Daily Archives: March 7, 2008

BeefTalk: Bull Buying Basics – The Numbers Are Real, But Not Absolute

BeefTalk: Bull Buying Basics – The Numbers Are Real, But Not Absolute

By Kris Ringwall, Beef Specialist, NDSU Extension Service

What does the bull weigh? 

When buying bulls, the actual weight of the bull is not as important as the progeny weight.

In bull buying, the accuracy of expected progeny difference (EPD) is important. However, just because something cannot be measured precisely does not mean that the estimate of the value is not accurate.

Recently, my weight on a reliable scale was 172 pounds. On that same gym scale, I have weighed up to 178 pounds and as low as 171 pounds, plus all the numbers in between.

Is the scale in error? What is my real weight? Should I just pick a weight?


PVPs and QSAs

PVPs and QSAs

Mathew Elliott

Angus Beef Bulletin

Producers interested in learning more about how to achieve premiums through age and source verification had the opportunity to attend a workshop co-sponsored by the Iowa State University (ISU) Extension Service, the Tri-County Steer Carcass Futurity (TCSCF) and AngusSource.® The meeting was at ISU’s Armstrong Research Center near Lewis, Iowa, and featured three speakers who covered different aspects of the age- and sourceverification process.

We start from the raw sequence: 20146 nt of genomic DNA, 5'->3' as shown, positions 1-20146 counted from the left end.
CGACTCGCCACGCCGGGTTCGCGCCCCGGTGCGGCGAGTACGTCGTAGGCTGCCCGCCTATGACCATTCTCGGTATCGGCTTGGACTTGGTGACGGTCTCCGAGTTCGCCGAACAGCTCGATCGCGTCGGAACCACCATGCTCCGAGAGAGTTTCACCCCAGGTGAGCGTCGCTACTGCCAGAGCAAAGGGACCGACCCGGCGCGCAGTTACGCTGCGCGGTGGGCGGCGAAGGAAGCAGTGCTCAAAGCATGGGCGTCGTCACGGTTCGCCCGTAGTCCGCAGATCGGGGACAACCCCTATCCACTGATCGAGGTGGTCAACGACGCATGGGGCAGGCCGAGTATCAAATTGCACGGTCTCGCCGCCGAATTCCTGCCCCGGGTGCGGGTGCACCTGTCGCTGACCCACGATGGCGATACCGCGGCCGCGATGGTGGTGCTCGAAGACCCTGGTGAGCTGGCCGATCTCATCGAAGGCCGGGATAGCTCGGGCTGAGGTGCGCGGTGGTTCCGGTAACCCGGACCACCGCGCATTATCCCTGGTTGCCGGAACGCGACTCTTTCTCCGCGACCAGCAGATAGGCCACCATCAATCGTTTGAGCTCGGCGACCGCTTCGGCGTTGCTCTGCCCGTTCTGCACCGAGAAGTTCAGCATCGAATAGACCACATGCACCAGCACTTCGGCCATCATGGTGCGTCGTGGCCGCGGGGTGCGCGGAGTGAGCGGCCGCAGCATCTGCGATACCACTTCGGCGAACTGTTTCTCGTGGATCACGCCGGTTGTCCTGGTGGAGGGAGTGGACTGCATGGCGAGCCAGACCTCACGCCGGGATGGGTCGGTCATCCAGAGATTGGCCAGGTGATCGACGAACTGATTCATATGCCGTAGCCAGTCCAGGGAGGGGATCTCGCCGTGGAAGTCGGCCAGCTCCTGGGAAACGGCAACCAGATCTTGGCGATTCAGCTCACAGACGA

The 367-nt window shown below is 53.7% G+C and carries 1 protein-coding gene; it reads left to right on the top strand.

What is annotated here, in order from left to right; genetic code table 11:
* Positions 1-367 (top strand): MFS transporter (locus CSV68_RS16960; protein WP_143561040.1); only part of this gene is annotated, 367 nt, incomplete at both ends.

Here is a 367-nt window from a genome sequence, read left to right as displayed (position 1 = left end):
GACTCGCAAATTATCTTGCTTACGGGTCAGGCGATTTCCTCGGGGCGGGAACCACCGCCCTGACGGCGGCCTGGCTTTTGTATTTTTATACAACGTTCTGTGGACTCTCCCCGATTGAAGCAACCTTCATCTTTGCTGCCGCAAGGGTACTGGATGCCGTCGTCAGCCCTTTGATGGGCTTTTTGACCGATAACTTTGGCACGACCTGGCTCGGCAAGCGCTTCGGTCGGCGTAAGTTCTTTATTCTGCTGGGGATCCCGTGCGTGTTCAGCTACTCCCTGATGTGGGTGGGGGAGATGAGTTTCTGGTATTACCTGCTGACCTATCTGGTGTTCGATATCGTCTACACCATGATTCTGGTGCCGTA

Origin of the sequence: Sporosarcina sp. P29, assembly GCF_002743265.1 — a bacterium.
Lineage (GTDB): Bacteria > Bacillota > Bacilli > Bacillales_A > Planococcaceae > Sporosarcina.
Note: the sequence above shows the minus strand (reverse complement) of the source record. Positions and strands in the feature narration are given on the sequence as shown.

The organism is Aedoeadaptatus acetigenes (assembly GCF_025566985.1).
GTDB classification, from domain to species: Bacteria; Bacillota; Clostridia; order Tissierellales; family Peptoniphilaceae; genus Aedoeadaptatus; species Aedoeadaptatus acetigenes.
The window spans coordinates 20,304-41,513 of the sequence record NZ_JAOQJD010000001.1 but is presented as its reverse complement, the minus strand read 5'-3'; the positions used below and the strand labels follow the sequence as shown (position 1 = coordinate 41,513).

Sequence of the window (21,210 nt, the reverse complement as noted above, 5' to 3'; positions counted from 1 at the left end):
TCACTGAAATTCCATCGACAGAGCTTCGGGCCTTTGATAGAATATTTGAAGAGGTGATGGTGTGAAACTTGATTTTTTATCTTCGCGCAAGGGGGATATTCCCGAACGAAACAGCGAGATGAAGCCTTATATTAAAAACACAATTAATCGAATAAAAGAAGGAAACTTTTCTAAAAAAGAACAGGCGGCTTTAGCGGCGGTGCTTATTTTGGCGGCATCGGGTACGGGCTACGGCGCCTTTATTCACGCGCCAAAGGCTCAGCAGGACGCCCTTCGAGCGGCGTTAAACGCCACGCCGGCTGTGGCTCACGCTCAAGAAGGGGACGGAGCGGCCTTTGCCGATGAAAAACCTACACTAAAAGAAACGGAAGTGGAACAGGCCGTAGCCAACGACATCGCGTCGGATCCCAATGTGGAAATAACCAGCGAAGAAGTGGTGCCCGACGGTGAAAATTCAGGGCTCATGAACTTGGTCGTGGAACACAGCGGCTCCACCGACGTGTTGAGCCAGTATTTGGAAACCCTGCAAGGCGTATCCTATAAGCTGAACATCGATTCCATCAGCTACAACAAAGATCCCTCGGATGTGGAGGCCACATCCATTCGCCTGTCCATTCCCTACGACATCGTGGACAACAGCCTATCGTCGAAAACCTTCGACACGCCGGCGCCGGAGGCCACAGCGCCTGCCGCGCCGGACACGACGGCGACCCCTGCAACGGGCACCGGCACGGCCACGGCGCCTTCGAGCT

Brantley Ivey of the Iowa Beef Center made it clear that source and age verification is not mandatory. It is a marketing option that allows product to qualify for export to Japan.

Most countries that the United States ships beef to have an EV, or an export verification program, and every country is different, Ivey says. “Japan has the most restrictions. Japan says we will take your beef if it’s less than 21 months of age.”


Timely Tips to Prevent Costly Calf Scours

Timely Tips to Prevent Costly Calf Scours

Hereford World

Calf scours can cause major economic losses for cow-calf producers, as great as 50% death losses in severe situations, according to Iowa State University research. Some calves die of scours. While others do recover with treatment, scours treatment costs valuable time and money. In addition research shows calves treated for scours weigh as much as 35 lb. less at weaning than healthy calves.